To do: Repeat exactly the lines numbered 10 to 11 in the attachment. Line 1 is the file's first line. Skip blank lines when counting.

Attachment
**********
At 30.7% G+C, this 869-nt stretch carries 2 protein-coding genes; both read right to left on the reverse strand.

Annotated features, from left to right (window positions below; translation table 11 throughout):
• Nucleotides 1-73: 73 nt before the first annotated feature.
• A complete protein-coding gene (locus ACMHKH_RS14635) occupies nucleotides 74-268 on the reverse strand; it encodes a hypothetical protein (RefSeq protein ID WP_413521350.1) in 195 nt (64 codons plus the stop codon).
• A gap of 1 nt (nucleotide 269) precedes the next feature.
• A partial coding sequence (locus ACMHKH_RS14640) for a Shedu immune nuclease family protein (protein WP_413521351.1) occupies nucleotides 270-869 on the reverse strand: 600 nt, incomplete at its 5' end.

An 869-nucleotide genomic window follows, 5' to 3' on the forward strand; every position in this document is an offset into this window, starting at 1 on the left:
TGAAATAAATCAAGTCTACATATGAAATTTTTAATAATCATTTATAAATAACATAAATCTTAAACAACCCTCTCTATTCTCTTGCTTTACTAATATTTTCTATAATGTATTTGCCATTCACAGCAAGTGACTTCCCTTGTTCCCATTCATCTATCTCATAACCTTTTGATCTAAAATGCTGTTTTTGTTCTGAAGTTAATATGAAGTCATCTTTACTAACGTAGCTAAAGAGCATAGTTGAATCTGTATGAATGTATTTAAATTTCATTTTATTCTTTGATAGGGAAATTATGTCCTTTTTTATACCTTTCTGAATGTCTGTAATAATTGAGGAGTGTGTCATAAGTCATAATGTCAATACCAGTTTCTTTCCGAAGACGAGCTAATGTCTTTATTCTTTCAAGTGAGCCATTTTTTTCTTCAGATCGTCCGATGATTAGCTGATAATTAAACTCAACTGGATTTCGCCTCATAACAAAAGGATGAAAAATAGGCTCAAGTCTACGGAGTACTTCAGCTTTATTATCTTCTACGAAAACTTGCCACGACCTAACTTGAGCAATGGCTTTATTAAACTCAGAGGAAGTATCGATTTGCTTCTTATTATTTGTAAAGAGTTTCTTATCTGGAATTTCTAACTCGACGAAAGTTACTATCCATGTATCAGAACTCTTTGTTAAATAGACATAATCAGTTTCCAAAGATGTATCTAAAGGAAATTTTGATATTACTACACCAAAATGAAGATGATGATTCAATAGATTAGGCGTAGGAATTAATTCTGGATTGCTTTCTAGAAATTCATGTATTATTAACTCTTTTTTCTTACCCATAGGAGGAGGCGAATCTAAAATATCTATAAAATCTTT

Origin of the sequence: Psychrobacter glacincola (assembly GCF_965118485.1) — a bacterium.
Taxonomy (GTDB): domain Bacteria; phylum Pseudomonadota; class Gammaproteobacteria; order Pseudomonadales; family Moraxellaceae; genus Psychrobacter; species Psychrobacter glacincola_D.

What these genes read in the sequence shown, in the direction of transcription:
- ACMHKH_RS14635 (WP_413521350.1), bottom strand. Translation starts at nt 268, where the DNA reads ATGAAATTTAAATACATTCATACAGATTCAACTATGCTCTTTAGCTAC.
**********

Taxonomy (GTDB): domain Bacteria; phylum Pseudomonadota; class Gammaproteobacteria; order Pseudomonadales; family Moraxellaceae; genus Psychrobacter; species Psychrobacter glacincola_D.

What these genes read in the sequence shown, in the direction of transcription: